Reviews round-up

The critics' verdicts on Nelson Mandela, Nadine Gordimer and a critique of the modern media.

Conversations with Myself by Nelson Mandela

Peter Godwin gives a highly laudatory account of Conversations with Myself in the Observer, describing it as a self-portrait of "a man devoid of self-pity, who is immune to the temptations of self-aggrandisement". Godwin praises the book for containing "substantive political insights" on the negotiations to end apartheid, but notes that it is also filled with "unexpectedly lighthearted moments".

Graham Boynton, in his Telegraph review, is less glowing in his still fulsome praise, complaining of the "unnecessary foreword by Barack Obama" and the "strange traces of Harvard-speak throughout", the legacy of Mandela's American ghostwriter, Richard Stenghel. Boynton is, however, impressed by the book's ability to jump "from the mundane ... to the historic ... with barely a breath taken" and says it offers a thorough account of the "extraordinarily self-disciplined" Mandela.

Alec Russell, in the Financial Times, concurs, saluting Conversations with Myself as a "splendid finale to the Mandela literature".

The Return of the Public by Dan Hind

Writing in the Guardian, Roy Greenslade describes Hind's critique of the modern media as a "superb analysis of the way in which citizens have lost power in a political and economic system built around the free market".

John Lloyd, in the Financial Times, is more equivocal, pointing out that "Hind wildly overestimates the appetite for information and revelation, as he does the ability of journalism to create the kind of public he wants" but accepting that "there is something large-hearted in the view that the facts will not just set us free, but allow us to be fuller citizens".

In the Independent, Boyd Tonkin is largely positive, semi-ironically praising the "near-theological splendour of his opprobrium", though acknowledging that Hind's schemes to harness "the ultra-involved citizens of tomorrow" sometimes seem "fanciful or utopian".

Life Times: Stories 1952-2007 by Nadine Gordimer

In the Telegraph, Ruth Scurr is impressed that Gordimer's stories are both "deeply embedded in the social, political or historical context that gave rise to them" and yet seem "almost undated in content, style or tone". The first and final stories in this collection "provide a more meaningful frame to Gordimer's work than any stark set of dates".

Penelope Lively, though, writing in the Financial Times, is perplexed as to why the stories are "clumped according to collection but not dated". While, according to Lively, the inclusion of certain stories suggests that "perhaps sometimes she just wrote too much", this collection still illustrates Gordimer's "extraordinary capacity to summon up a time, a place, a people".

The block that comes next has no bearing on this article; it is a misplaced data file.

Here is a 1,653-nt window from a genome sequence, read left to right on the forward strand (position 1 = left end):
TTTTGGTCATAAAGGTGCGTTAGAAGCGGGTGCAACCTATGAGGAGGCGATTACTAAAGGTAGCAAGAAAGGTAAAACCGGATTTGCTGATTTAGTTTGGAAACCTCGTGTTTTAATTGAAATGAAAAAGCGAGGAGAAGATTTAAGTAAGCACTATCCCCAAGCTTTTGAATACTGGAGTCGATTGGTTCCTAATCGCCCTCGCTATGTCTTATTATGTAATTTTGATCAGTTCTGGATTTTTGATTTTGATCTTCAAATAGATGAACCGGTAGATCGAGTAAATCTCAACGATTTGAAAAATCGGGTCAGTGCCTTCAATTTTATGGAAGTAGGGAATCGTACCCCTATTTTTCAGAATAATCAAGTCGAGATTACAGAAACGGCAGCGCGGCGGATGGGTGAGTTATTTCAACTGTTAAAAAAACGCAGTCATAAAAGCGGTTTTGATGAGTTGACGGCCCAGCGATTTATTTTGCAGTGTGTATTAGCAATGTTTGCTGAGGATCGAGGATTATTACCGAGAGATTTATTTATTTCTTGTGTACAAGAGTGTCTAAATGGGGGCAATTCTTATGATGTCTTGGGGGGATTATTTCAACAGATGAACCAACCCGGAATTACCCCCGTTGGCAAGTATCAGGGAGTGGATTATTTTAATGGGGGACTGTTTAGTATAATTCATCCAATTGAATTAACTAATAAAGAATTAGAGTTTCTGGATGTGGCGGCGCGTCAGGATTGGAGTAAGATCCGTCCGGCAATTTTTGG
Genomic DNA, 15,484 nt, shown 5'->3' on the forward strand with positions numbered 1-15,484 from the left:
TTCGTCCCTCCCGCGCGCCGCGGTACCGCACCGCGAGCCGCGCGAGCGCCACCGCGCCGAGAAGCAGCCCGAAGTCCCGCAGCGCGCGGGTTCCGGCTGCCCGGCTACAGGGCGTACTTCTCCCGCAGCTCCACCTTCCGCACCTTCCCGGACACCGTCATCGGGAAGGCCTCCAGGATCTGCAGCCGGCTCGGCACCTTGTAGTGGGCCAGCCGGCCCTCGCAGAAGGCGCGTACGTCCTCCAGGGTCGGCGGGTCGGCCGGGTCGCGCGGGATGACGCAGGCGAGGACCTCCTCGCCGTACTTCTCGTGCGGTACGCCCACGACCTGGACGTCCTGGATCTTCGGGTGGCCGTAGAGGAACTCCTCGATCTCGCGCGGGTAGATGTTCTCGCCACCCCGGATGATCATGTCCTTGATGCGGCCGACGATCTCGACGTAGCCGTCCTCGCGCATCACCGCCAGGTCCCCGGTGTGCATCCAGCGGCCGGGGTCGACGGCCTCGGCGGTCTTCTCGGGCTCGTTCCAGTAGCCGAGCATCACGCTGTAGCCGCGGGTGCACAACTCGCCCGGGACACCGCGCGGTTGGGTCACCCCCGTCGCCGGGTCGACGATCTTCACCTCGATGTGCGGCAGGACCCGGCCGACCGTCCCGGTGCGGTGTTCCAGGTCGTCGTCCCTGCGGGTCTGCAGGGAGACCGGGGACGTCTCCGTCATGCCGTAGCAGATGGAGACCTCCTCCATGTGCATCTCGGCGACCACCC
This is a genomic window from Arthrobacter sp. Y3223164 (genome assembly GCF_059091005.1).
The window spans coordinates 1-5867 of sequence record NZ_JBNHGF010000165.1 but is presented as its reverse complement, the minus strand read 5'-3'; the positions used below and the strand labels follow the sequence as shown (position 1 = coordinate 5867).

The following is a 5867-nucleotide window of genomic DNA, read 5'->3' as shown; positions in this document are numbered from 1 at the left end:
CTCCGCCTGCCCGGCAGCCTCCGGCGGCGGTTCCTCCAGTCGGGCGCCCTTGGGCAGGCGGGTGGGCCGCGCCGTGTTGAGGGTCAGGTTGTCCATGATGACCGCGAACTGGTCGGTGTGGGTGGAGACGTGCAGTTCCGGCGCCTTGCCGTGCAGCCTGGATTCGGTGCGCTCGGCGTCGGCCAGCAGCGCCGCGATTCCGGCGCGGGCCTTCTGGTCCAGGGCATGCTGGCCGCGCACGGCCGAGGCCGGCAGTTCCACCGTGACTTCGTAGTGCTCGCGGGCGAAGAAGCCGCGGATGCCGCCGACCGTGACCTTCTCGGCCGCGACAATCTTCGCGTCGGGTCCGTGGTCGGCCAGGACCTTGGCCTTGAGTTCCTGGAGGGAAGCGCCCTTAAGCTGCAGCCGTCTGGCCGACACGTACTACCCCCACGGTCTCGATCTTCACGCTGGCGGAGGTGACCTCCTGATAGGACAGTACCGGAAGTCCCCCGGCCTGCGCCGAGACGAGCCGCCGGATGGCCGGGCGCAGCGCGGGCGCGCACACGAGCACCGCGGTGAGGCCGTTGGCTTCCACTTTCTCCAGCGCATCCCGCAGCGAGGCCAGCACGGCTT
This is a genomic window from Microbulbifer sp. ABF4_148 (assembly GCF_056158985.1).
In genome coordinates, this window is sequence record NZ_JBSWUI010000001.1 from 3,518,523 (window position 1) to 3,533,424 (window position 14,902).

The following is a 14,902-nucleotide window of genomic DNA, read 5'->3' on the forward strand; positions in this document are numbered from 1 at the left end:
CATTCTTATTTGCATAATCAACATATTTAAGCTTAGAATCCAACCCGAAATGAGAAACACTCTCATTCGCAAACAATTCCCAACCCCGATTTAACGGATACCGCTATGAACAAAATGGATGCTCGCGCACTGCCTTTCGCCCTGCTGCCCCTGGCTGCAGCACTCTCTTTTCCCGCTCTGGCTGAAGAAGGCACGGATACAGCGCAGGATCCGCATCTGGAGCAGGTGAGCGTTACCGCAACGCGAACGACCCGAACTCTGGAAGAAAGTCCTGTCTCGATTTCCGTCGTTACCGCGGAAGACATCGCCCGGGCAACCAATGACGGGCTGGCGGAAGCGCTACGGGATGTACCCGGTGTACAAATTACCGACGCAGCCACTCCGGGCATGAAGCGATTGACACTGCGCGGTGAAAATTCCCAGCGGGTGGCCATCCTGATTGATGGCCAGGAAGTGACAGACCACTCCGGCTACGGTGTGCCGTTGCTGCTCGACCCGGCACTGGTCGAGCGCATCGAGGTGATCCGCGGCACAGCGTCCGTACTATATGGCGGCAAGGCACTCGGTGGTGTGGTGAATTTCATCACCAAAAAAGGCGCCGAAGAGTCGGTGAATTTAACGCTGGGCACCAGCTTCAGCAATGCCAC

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Radio as shelter: Grenfell Tower was too frightening to look at

No song seemed to fit the mood on Hayes FM.

“Amidst all this horror, I hope to bring you some light relief. Here’s James Taylor.” Two days after the Grenfell Tower fire, a popular community station a little west of the incident was uncertain what note to strike.

The repeated ads for alarms detecting carbon-monoxide leaks (“this silent killer”) and tips on how to prevent house fires (“Don’t overwhelm your sockets and cause a spark”) sounded perhaps a little overassertive, but then the one for a day-long course focusing on resisting gender stereotyping (“Change the narrative”) felt somewhat out of place. And no song seemed to fit. James Taylor’s “Shower the People” turned out OK, but the Cranberries’ “The Icicle Melts” was unceremoniously faded out mid-flow.

This does often happen on Hayes FM, though. There are times when the playlist is patently restless, embodying that hopeless sensation when you can’t settle and are going through tracks like an unplugged bath – Kate Bush too cringey, T-Rex too camp – everything reminding you of some terrible holiday a couple of years ago. Instead, more ads. Watch your salt intake. Giving up smoking might be a good idea. Further fire safety. (“Attach too many appliances and it could cause an overload and that could cause a fire. Fire kills.”)

Then a weather report during which nobody could quite bring themselves to state the obvious: that the sky was glorious. A bell of blue glass. The morning of the fire – the building still ablaze – I had found three 15-year-old boys, pupils at a Latimer Road school that stayed closed that day because of the chaos, sitting in their uniforms on a bench on the mooring where I live, along the towpath from the tower.

They were listening to the perpetual soft jangle of talk radio as it reported on the situation. “Why the radio?” I asked them, the sight of young people not focused on visuals clearly unusual. “It’s too frightening to look at!” they reasoned.

Radio as shelter. As they listened, one of them turned over in his hand a fragment of the tower’s cladding that he must have picked up in the street on the way over – a sticky-charcoaled hack of sponge, which clung like an insect to his fingers whenever he tried to drop it. 

Antonia Quirke is an author and journalist. She is a presenter on The Film Programme and Pick of the Week (Radio 4) and Film 2015 and The One Show (BBC 1). She writes a column on radio for the New Statesman.

This article first appeared in the 22 June 2017 issue of the New Statesman, The zombie PM

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